Along the journey you can witness rustic beauty with the stimulating hues of the wildflowers in the green terrains, all shrouded with a veil of clouds as you go higher. At the top of the valley, the tiny gushing waterfalls and unpigmented waters give a refreshing end to the tiring hike. The highlight of the entire place would be the chopper service provided on top of the valley. The chopper service provided at such a place brings about justice to the vitality of the place as you get an overview of the serene elemental nature.
Also Read: Things To Do In Nagaland
Did you know that the largest body of freshwater lake of Northeast India is in Manipur? That it is also known as The Floating Lake? More importantly, the lake consists of phumdis (chain of islands with plenty of vegetation) where the Keibul Lamjao National Park sits on top of, making it the only national park in the entire world that floats!
Encompassing a surface area of 287sq km, the Floating Lake, known locally as Loktak Lake, is situated in a small town of Moirang. The name of the lake comes from two words lok and tak, where lok translates to ‘stream’ and tak meaning ‘the end’. The lake is not only a source of sustenance for the locals, it also harbors the purpose of irrigation and hydropower generation. The brow-antlered deers which are known to be endangered, also known as Sangai, are native only to Manipur. They’re an endemic subspecies of Eld’s deer, that can be found roaming around the floating national park. Not only that, the entire lake is a refuge to a diverse fauna (including the categories of avifauna and aquafauna), and to the numerous rare animals like the sambhar and Indian python.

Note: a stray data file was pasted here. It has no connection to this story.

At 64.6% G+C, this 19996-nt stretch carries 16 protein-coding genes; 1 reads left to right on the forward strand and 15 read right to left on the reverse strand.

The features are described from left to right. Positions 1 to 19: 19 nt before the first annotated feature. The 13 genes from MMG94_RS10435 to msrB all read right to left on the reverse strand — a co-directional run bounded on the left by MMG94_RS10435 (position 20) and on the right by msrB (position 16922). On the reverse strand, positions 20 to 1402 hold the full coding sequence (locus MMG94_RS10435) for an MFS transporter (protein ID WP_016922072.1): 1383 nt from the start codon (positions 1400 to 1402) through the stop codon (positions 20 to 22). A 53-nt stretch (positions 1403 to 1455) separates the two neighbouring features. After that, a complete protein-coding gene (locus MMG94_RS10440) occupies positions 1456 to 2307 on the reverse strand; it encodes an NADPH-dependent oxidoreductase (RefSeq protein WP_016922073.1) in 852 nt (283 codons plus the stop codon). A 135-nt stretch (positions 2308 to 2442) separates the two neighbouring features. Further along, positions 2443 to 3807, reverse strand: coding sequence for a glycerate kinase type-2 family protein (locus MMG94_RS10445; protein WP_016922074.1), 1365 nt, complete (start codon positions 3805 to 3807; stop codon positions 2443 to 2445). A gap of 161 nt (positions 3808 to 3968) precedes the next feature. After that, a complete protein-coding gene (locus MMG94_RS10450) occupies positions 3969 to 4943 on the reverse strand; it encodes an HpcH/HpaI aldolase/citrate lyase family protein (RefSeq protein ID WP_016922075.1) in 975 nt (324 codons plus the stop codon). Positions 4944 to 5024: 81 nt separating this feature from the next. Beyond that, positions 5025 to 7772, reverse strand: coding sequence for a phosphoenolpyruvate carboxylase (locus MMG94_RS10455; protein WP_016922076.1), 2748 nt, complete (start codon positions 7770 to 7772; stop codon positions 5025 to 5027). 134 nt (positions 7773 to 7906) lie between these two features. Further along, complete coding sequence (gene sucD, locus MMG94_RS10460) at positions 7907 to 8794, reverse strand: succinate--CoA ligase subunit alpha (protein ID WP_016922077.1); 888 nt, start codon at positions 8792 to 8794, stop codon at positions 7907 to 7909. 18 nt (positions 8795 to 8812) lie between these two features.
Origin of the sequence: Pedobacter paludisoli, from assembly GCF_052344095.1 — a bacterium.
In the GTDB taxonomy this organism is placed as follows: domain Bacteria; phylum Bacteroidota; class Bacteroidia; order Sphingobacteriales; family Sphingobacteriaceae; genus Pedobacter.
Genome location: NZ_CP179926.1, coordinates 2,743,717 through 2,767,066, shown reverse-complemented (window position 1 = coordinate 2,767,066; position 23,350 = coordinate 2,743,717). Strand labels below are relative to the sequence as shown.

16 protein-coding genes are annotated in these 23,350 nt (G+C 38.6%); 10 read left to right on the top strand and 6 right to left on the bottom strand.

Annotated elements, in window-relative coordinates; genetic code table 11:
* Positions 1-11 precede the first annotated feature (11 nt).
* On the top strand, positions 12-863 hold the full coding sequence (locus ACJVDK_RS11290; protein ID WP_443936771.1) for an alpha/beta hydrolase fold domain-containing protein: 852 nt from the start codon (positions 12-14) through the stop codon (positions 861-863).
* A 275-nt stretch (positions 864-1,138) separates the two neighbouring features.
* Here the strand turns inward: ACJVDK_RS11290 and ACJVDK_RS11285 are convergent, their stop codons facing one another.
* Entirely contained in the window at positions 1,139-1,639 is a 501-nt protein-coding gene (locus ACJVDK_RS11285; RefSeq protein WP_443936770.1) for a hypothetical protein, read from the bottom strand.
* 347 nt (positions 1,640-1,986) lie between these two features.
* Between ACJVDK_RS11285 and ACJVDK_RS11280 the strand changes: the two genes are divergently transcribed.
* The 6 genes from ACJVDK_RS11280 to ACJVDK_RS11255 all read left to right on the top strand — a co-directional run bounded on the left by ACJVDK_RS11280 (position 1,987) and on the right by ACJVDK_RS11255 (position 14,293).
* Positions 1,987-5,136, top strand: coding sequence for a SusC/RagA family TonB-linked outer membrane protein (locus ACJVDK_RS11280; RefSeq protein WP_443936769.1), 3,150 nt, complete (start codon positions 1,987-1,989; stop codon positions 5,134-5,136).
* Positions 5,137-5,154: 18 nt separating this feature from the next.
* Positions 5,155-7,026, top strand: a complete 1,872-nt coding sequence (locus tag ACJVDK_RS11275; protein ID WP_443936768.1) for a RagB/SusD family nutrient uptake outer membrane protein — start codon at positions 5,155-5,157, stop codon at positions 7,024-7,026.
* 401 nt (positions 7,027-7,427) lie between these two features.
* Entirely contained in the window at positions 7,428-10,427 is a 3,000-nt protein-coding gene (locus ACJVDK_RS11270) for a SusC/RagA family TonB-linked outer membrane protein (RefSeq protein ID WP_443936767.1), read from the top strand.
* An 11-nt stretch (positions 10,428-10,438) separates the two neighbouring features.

From the capital city of Manipur, Imphal, the lake is located only 39 km away by road. Of all the islands on the lake, Phubala and Sendra predominantly serve the facilities to stay and enjoy the breathtaking biodiversity of the lake. The Phubala Resort, only at a distance of 40 km from the capital city, and the Sendra Tourist Home in the heart of the lake is a prime spot from which one can be one with nature.
Also Read: 7 Exciting Things To Do In Manipur
Located at a height of 5154 meters, Gurudongmar Lake in Sikkim is one of the highest situated lakes in India and the entire world. Lying in the North Sikkim, it’s very close to the Tibetan border, only 5 km south of it. However, the capital city of Sikkim, Gangtok, is around 190 km away from the lake. The lake was named after the founder of Tibetan Buddhism, Guru Padmasambhava, who had visited in the 8th century.
Primarily made out of glaciers, one of the streams of Gurudongmar Lake is the source of the Teesta River. The lake remains frozen with a layer of ice sheet spread across it during the winter season from November to May. The lake looks small compared to the actual size due to the topography of the region. The altitude of this region allows many exotic animals like the blue sheep and yaks to inhabit.